While Bluetooth connections have the advantage that they're automatic and wireless, they have the disadvantage of their data being vulnerable to interception along with any other data sent on low-power radio waves. In addition to the risk of other people being able to receive your sensitive information, they're also able to send you files or viruses that you're absolutely not interested in.
Different security features can be built into Bluetooth-enabled devices, with most having the ability to exchange data with "trusted devices" without having to ask for permission. When unknown gadgets try to connect to a user's gadget, the user is able to decide whether to allow or deny access. Some security measures that can be used are authorization and identification procedures, which require the user to consciously decide whether to open a file or to accept data being offered. Alternatively, the user can choose to switch the Bluetooth mode to "non-discoverable."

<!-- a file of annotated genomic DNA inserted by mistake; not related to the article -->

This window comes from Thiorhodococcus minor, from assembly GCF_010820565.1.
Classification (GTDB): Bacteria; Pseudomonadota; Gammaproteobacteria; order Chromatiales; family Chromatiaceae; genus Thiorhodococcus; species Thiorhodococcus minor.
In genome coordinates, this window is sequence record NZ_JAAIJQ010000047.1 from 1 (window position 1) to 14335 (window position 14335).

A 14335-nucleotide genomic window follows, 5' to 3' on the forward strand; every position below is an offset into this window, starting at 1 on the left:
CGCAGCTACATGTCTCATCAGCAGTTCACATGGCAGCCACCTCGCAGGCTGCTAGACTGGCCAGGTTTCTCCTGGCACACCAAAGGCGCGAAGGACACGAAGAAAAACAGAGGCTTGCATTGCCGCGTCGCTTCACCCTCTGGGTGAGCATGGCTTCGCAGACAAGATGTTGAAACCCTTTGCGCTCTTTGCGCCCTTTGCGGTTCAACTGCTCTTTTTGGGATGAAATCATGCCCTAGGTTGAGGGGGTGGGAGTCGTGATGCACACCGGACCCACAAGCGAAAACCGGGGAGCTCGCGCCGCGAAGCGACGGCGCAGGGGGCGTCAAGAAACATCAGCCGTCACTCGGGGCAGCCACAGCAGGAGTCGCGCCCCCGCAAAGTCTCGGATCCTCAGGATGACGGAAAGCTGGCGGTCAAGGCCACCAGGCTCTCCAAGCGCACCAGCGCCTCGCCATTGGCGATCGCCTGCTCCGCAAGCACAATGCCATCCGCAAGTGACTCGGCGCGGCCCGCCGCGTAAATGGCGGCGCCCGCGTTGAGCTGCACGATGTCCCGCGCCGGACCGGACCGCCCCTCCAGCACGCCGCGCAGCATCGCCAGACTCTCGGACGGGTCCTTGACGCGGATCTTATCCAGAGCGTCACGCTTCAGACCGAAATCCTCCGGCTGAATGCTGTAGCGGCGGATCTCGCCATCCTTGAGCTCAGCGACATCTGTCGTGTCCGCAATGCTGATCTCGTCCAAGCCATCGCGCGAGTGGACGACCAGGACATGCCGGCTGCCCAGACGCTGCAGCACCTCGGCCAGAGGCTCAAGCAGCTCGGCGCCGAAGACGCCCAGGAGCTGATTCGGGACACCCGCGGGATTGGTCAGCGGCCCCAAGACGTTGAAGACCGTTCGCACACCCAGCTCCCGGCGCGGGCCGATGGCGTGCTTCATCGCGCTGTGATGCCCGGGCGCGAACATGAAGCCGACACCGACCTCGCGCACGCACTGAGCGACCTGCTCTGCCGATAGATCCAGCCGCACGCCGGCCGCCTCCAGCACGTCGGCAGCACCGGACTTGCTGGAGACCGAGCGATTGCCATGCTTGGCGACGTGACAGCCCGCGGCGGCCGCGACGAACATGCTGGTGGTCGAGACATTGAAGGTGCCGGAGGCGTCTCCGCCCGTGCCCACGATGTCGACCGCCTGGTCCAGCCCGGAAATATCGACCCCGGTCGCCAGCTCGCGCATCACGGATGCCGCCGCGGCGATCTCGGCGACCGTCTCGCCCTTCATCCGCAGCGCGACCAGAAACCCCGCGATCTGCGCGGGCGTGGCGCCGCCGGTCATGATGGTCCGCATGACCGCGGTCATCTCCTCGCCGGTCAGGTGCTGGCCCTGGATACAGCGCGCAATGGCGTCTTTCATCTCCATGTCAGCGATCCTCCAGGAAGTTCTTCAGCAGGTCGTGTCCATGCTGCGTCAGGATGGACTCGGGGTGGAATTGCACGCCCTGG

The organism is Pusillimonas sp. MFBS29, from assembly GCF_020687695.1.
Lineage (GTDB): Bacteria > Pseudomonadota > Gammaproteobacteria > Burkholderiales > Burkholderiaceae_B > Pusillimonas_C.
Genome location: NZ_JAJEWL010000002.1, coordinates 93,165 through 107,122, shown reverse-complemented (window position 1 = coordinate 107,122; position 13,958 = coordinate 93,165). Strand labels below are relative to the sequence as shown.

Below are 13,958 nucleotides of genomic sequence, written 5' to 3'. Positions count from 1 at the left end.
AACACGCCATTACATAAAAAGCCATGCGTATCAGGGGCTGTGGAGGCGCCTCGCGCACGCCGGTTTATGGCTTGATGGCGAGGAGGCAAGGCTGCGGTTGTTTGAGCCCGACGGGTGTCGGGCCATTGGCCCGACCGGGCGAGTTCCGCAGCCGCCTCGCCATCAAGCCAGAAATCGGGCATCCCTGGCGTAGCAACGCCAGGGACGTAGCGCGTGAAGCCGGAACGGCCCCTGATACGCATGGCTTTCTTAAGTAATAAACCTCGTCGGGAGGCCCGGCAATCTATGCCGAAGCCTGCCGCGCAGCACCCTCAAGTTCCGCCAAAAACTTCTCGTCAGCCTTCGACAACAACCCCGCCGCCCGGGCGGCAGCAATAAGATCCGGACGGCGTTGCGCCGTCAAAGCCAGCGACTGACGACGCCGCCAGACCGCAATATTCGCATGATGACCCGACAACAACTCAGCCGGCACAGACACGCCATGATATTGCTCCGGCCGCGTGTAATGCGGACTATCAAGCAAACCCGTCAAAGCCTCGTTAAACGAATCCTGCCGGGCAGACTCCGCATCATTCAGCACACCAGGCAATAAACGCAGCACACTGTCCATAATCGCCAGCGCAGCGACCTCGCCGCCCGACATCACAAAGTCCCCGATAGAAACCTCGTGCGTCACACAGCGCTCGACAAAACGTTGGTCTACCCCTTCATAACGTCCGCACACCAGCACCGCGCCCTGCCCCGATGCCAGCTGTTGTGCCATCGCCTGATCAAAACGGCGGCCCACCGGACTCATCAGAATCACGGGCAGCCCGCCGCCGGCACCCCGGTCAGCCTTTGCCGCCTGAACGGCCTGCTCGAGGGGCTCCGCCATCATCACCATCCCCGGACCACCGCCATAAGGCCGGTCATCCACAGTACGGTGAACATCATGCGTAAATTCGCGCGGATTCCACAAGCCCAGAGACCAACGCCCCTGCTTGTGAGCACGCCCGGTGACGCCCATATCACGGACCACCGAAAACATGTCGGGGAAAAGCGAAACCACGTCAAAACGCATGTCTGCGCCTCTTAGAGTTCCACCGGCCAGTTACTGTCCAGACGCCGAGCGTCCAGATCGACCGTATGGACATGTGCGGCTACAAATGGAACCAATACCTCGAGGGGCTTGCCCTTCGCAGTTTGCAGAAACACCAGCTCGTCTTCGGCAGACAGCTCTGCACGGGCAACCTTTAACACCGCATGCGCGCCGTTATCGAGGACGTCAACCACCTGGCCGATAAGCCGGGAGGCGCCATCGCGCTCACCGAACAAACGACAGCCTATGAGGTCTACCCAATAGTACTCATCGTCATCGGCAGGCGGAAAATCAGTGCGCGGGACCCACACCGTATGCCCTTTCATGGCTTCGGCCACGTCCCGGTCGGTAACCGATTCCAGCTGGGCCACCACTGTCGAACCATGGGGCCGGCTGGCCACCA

Some Bluetooth security problems include bluebugging, wherein hackers are able to use a Bluetooth-enabled phone belonging to someone else to place calls and send text messages without the owner being aware of it. Bluejacking is the sending of a text message to other nearby Bluetooth users who then add the sender to their address books as a contact. This contact can then send other, harmful messages that could be opened up automatically, as they're being sent from an already accepted contact. Although manufacturers of Bluetooth-enabled gadgets try to keep up with technological problems and offer firmware updates to solve the problems, they're sometimes a step or two behind the hackers. Bluetooth users, beware!